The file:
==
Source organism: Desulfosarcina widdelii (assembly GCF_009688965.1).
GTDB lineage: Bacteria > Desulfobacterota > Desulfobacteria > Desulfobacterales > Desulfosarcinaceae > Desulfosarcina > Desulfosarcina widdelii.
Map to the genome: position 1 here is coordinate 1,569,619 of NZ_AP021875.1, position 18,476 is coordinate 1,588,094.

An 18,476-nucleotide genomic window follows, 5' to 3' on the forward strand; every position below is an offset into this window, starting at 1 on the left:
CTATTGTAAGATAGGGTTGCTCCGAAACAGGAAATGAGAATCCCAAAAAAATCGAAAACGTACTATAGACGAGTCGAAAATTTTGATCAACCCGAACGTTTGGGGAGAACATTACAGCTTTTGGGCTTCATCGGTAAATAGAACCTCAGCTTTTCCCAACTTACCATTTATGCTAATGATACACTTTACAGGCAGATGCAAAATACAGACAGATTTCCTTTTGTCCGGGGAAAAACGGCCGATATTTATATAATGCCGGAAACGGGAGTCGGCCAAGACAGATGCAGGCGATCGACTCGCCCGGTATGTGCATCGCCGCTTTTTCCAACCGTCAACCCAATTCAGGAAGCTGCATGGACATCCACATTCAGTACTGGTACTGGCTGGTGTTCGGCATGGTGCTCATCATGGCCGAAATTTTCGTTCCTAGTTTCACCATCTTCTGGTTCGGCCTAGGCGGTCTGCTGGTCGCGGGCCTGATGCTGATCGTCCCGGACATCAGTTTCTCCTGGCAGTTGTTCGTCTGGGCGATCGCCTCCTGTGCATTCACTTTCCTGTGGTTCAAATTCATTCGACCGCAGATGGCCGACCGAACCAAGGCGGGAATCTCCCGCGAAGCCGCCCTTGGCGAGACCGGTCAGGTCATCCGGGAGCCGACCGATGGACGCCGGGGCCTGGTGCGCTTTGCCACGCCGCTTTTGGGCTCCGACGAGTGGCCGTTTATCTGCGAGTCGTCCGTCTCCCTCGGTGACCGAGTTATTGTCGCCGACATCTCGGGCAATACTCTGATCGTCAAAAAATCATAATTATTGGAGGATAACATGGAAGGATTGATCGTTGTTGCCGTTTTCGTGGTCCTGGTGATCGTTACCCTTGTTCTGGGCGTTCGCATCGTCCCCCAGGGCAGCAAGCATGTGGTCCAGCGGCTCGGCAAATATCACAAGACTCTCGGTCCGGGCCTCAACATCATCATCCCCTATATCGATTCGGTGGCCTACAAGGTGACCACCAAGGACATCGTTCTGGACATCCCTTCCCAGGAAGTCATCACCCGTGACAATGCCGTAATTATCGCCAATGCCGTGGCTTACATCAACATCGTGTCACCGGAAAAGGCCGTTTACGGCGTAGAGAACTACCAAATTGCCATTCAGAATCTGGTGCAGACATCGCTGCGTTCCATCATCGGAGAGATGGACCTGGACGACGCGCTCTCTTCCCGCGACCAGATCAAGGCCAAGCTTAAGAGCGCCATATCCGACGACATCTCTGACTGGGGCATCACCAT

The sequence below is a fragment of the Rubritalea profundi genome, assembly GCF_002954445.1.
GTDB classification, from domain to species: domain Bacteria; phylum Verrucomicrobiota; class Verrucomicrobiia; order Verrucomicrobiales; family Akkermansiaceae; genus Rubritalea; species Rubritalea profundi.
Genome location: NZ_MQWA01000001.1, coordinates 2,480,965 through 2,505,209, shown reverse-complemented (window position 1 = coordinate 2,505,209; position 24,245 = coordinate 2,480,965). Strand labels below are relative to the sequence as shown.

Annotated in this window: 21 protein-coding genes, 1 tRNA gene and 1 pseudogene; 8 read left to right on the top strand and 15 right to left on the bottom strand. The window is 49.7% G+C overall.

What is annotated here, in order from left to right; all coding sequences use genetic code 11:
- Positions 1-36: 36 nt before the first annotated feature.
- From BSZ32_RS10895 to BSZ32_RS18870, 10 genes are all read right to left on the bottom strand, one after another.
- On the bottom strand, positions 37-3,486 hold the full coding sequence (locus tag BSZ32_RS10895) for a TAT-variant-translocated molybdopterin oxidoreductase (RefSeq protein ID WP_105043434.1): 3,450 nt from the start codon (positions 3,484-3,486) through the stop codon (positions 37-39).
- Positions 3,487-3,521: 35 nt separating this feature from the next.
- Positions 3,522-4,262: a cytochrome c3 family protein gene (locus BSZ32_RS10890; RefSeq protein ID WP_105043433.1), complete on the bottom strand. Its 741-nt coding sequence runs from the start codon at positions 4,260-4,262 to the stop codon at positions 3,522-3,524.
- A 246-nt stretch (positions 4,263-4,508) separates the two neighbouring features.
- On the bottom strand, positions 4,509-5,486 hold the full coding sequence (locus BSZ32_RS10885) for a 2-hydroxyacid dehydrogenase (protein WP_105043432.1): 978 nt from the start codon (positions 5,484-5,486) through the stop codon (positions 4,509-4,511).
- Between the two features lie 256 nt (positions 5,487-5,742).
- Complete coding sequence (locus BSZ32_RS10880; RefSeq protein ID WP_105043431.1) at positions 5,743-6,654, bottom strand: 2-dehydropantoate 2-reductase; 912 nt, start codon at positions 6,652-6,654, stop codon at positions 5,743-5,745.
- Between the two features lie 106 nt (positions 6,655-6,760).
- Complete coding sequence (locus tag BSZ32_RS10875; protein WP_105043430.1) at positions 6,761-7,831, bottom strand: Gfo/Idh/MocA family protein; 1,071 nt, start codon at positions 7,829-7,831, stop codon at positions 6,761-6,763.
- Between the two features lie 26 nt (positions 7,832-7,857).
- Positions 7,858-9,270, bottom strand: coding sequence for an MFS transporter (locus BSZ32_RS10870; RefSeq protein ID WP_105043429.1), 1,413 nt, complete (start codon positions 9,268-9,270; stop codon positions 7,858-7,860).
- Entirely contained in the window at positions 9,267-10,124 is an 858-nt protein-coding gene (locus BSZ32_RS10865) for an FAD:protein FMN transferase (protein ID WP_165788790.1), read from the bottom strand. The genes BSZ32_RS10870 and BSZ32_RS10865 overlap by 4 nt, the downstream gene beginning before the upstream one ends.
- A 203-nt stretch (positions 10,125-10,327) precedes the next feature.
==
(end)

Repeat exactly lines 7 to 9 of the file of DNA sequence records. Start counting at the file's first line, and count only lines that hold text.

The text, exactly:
GTDB classification, from domain to species: domain Bacteria; phylum Verrucomicrobiota; class Verrucomicrobiia; order Verrucomicrobiales; family Akkermansiaceae; genus Rubritalea; species Rubritalea profundi.
Genome location: NZ_MQWA01000001.1, coordinates 2,480,965 through 2,505,209, shown reverse-complemented (window position 1 = coordinate 2,505,209; position 24,245 = coordinate 2,480,965). Strand labels below are relative to the sequence as shown.

Annotated in this window: 21 protein-coding genes, 1 tRNA gene and 1 pseudogene; 8 read left to right on the top strand and 15 right to left on the bottom strand. The window is 49.7% G+C overall.